As for railways, Callander and Aberfoyle are now without rail connections – though the West Highland Line continues to offer those peerless views of the sea-lochs and Ben Lomond. The Maid of the Loch, originally built by British Railways in 1953, and the last of the Loch Lomond steamers, ran her last season in 198, though hopes are high that she may sail again. (She is currently a static exhibit at Balloch.)
However, Loch Katrine still has its cruises. And Loch Lomond has a burgeoning water bus service in addition to a wide range of loch cruising vessels departing from the loch-side communities. And there are no more private lands and access issues with recalcitrant land-owners of the kind that sometimes faced early travellers. Instead, a network of waymarked walking and cycle routes open up the landscape for all. Perhaps the most famous of these is the West Highland Way, opened in 1980, and running down the east side of Loch Lomond. Today, thanks to the water bus service, it is possible to walk a length of the way, for example, Inversnaid to Rowardennan, using the ferry connections to return to depart and return to, for example, Tarbet.
Today’s outdoor enthusiasts are the inheritors of the area’s great outdoor traditions, not just on the hills but also on the water. In the 1920s, messing about in boats could mean building your own houseboat from a converted ship’s lifeboat. Today, the slipways and mooring places are even busier with craft that are mostly much more sophisticated.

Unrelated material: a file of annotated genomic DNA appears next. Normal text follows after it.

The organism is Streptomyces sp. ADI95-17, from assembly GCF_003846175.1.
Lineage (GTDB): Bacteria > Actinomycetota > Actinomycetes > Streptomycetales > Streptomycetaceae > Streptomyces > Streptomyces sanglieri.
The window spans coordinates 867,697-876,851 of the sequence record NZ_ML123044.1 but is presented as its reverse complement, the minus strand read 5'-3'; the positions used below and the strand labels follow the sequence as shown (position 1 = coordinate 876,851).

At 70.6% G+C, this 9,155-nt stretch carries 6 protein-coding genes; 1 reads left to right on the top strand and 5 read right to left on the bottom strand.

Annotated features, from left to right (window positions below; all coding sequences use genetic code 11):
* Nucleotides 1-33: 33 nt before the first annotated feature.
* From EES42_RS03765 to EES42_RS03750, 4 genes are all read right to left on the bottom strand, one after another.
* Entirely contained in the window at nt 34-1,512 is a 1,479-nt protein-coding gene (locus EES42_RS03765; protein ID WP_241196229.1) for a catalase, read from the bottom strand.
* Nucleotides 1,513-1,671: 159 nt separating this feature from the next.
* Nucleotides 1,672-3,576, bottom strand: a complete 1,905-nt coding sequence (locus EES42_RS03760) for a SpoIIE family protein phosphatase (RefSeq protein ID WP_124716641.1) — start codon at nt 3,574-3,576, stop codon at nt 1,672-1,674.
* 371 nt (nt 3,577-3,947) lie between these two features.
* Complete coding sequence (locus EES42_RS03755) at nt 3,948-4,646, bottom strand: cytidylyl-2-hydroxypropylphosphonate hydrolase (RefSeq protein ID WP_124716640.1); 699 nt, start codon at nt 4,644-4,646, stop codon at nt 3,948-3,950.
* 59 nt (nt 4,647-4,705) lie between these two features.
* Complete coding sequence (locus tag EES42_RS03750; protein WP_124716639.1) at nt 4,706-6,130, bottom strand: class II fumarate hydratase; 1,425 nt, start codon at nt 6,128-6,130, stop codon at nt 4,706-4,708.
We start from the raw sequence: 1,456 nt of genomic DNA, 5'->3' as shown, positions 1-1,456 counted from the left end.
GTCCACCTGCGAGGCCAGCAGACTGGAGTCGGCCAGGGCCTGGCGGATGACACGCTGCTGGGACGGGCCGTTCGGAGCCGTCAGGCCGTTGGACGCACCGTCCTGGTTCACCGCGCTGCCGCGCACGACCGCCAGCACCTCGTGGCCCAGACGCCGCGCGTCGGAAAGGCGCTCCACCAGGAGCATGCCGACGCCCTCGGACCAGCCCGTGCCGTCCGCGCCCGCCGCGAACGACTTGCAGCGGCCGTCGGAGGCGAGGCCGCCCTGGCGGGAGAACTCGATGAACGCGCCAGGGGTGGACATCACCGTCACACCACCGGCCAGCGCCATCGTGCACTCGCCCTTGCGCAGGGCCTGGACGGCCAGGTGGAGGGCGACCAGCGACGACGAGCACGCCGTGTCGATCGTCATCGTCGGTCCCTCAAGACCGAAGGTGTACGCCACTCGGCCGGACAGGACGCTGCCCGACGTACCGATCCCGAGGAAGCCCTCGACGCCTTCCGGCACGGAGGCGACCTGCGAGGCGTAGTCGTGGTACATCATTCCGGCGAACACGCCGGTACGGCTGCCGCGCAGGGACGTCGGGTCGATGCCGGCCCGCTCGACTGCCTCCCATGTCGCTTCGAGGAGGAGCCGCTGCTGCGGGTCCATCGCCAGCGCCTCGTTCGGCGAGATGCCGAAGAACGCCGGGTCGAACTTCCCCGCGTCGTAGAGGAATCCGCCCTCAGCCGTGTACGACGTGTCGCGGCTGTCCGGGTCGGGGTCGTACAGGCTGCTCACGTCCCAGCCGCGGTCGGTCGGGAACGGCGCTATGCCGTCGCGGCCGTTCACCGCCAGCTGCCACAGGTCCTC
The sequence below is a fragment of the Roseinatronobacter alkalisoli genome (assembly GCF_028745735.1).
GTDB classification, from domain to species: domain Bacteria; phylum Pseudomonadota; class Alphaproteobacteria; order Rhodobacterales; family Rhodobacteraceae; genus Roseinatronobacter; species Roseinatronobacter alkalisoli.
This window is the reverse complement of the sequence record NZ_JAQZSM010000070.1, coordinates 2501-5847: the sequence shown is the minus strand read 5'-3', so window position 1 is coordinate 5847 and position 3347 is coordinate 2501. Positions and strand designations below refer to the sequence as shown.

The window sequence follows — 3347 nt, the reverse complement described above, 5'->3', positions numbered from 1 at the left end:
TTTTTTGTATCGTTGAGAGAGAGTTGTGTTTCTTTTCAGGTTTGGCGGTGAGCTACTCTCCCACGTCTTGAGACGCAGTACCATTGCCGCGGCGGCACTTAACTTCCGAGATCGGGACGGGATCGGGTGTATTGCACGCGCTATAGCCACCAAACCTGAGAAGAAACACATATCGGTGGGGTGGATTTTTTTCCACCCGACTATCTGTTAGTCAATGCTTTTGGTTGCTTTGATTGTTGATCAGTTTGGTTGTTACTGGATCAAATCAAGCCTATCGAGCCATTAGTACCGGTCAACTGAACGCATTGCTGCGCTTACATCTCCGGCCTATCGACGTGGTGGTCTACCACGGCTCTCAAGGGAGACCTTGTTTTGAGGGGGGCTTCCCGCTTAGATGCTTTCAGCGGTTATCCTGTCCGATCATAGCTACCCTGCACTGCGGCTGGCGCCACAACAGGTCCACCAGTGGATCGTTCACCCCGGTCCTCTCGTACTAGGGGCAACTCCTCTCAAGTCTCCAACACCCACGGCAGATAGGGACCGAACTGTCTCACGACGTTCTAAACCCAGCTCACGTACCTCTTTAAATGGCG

Ashore and afloat, the Loch Lomond and Trossachs National Park, from Breadalbane to the sea lochs of the west, is Scotland’s most popular outdoor destination, with 4 million visitors every year. Managing these numbers, so that the area preserves the very qualities of wildness and beauty that attracted visitors in the first place, was the motivation for discussions on the way forward for the area, as far back as the late 1940s. This was when the proposal for a National Park was first made. That goal was reached in 2002. Now, a sustainable future for the Park still remains the priority for both the Park Authorities and The Friends of Loch Lomond and the Trossachs.
John Keats’ walking tour
In 1818, Keats and a friend were on a walking tour. They had heard the name ‘Rest and Be Thankful’ and assumed that it referred to some kind of inn at the top of the pass. After a very early start they were looking forward to breakfast. Keats’ diary entry states: “We were up at four this morning and have walked to breakfast 15 miles through two tremendous Glens – at the end of the first there was a place called rest and be thankful which we took for an inn – it was nothing but a stone and so we were cheated into five more miles to breakfast”. Tourist information had a long way to go in those early days!